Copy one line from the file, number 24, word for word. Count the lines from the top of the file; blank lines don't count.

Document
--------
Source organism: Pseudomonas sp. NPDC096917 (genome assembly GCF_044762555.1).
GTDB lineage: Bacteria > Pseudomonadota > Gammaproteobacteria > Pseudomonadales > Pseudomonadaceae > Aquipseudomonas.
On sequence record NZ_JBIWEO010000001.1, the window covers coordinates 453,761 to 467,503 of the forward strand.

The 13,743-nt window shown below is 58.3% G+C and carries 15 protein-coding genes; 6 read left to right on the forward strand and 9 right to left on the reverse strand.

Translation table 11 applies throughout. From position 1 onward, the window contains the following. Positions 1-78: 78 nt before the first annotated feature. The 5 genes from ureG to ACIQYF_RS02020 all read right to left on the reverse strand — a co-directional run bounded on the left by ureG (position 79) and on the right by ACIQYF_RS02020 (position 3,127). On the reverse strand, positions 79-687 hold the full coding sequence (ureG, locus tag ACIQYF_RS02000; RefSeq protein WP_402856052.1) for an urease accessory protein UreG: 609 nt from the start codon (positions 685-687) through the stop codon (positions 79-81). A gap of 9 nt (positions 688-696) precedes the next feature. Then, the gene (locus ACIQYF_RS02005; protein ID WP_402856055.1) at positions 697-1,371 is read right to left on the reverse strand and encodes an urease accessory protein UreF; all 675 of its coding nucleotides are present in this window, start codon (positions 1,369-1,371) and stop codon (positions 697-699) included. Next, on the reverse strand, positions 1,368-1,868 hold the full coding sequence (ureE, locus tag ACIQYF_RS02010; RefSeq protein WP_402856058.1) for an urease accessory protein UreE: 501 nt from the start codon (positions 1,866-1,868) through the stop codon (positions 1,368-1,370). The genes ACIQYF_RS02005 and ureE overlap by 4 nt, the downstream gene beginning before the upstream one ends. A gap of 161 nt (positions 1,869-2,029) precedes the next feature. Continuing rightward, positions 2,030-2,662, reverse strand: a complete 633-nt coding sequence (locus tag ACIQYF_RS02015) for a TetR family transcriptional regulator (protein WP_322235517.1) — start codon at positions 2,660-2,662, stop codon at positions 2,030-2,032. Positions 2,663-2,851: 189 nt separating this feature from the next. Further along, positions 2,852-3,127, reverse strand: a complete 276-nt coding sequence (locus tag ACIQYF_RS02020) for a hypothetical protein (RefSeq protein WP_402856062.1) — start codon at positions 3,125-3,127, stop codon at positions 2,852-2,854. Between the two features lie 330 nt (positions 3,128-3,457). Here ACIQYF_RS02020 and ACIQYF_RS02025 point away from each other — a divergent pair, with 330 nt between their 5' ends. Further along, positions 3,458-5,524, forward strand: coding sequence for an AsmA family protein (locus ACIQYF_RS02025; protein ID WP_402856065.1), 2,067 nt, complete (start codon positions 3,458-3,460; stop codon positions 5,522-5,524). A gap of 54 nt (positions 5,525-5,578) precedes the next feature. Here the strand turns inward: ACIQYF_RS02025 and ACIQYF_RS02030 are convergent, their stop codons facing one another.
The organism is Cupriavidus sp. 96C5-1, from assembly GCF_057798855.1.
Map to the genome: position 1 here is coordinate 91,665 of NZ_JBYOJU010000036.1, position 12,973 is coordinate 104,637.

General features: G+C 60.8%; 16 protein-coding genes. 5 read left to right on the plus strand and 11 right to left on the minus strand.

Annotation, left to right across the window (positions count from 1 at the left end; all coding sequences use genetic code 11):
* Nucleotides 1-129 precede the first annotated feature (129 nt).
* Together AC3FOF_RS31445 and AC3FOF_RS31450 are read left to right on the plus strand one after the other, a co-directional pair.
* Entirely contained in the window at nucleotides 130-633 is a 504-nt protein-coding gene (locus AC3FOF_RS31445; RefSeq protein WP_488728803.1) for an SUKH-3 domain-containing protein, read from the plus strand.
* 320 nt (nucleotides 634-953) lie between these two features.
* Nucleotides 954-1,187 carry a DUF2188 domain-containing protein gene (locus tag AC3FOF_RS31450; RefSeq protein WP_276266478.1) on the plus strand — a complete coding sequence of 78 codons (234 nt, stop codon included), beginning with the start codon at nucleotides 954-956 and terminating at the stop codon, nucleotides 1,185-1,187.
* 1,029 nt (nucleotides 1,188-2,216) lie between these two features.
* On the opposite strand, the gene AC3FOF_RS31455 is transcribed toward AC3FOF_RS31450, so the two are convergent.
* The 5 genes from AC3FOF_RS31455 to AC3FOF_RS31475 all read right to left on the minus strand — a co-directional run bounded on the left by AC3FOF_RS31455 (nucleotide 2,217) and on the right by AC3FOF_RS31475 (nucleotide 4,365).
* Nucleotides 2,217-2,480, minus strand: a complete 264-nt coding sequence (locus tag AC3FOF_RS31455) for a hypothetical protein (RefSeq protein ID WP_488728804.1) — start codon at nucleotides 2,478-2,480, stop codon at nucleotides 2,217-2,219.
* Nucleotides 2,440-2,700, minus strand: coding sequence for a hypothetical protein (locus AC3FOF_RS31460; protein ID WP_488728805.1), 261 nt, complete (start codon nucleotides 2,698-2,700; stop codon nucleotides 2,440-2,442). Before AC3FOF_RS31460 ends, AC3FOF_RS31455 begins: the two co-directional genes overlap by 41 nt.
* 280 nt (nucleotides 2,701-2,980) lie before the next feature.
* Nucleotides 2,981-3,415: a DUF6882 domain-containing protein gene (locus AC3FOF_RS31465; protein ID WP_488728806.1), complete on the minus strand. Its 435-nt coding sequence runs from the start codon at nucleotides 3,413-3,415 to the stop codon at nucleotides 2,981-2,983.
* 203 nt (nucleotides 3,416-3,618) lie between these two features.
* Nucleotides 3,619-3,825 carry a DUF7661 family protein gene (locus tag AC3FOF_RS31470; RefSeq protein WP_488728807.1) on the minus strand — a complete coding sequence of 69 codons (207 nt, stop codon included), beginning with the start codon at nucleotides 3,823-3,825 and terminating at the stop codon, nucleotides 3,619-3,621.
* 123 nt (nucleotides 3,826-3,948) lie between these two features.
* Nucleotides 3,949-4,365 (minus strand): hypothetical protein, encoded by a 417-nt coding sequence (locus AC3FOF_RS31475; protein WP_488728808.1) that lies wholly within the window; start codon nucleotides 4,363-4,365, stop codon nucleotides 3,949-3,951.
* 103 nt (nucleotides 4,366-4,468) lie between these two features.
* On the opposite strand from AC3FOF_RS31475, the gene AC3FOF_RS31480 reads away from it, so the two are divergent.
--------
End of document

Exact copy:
* 123 nt (nucleotides 3,826-3,948) lie between these two features.